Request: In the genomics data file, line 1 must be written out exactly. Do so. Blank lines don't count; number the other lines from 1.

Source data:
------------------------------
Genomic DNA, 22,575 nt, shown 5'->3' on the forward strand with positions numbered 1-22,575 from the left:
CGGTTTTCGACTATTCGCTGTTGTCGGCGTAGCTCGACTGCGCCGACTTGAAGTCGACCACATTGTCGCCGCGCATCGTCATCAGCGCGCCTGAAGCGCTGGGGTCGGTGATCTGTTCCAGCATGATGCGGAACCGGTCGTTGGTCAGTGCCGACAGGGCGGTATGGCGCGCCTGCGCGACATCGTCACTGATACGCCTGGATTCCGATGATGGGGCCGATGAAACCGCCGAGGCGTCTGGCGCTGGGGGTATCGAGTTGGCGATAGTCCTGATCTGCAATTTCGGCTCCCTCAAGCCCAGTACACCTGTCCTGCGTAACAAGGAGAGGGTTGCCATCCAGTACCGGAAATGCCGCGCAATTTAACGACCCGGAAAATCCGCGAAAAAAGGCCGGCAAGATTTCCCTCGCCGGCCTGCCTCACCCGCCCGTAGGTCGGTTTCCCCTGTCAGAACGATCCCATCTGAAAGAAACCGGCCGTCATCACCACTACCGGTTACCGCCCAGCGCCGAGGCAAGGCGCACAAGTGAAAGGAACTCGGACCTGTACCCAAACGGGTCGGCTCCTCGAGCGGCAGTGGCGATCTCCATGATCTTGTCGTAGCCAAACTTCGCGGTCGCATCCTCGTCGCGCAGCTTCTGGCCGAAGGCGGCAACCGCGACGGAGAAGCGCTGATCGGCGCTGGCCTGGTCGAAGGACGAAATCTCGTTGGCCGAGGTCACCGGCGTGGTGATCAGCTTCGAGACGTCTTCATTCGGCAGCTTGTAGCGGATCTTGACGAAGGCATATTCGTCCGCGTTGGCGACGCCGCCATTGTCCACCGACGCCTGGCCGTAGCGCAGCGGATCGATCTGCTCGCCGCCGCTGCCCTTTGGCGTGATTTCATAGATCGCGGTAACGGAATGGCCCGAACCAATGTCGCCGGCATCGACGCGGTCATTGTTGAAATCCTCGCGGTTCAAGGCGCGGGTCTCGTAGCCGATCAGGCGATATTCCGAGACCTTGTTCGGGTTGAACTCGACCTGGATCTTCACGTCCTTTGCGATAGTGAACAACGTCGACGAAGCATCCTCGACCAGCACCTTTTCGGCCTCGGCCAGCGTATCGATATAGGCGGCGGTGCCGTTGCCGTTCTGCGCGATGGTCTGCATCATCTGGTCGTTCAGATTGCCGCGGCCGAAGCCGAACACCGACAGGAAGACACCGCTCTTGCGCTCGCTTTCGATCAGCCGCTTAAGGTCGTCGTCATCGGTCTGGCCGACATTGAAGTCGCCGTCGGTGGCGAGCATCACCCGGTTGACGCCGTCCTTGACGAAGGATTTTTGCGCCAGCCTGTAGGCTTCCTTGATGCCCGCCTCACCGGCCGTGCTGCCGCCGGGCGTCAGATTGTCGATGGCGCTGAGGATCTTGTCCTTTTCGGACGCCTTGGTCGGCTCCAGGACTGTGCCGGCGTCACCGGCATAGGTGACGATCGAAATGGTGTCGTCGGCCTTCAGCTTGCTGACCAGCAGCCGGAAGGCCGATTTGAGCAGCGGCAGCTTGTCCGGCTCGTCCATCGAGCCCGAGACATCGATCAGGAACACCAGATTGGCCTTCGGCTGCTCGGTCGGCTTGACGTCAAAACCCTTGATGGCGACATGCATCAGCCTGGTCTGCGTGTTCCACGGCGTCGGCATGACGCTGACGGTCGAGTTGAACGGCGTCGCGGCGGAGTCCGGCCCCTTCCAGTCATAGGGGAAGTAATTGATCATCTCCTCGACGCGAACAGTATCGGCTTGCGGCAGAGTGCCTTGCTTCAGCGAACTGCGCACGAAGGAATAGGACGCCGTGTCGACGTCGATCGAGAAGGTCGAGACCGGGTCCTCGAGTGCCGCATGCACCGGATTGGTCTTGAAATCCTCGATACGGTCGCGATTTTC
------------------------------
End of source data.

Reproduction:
Genomic DNA, 22,575 nt, shown 5'->3' on the forward strand with positions numbered 1-22,575 from the left: